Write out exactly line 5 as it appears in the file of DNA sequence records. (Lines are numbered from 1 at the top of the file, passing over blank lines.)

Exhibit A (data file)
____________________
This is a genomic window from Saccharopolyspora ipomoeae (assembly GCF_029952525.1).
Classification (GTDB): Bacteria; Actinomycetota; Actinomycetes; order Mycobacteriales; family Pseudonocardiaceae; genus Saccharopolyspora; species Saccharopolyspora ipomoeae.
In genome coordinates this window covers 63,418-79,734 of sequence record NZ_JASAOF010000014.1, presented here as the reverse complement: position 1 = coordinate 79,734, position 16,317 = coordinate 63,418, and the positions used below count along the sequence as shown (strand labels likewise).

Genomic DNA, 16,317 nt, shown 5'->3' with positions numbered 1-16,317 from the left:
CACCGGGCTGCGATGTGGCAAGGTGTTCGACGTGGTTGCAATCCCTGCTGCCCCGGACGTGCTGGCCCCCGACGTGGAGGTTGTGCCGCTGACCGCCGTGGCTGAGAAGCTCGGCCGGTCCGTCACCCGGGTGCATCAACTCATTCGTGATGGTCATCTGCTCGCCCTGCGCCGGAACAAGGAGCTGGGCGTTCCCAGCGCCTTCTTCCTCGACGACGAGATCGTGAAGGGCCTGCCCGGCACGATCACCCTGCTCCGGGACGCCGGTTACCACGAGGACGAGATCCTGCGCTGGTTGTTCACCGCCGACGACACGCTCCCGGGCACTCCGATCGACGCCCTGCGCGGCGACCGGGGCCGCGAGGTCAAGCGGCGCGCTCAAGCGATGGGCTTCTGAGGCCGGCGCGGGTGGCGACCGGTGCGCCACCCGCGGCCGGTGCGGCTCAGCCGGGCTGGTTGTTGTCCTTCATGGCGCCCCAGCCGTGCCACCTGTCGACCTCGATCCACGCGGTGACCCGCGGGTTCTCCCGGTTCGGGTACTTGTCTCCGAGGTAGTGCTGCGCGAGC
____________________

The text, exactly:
CACCGGGCTGCGATGTGGCAAGGTGTTCGACGTGGTTGCAATCCCTGCTGCCCCGGACGTGCTGGCCCCCGACGTGGAGGTTGTGCCGCTGACCGCCGTGGCTGAGAAGCTCGGCCGGTCCGTCACCCGGGTGCATCAACTCATTCGTGATGGTCATCTGCTCGCCCTGCGCCGGAACAAGGAGCTGGGCGTTCCCAGCGCCTTCTTCCTCGACGACGAGATCGTGAAGGGCCTGCCCGGCACGATCACCCTGCTCCGGGACGCCGGTTACCACGAGGACGAGATCCTGCGCTGGTTGTTCACCGCCGACGACACGCTCCCGGGCACTCCGATCGACGCCCTGCGCGGCGACCGGGGCCGCGAGGTCAAGCGGCGCGCTCAAGCGATGGGCTTCTGAGGCCGGCGCGGGTGGCGACCGGTGCGCCACCCGCGGCCGGTGCGGCTCAGCCGGGCTGGTTGTTGTCCTTCATGGCGCCCCAGCCGTGCCACCTGTCGACCTCGATCCACGCGGTGACCCGCGGGTTCTCCCGGTTCGGGTACTTGTCTCCGAGGTAGTGCTGCGCGAGC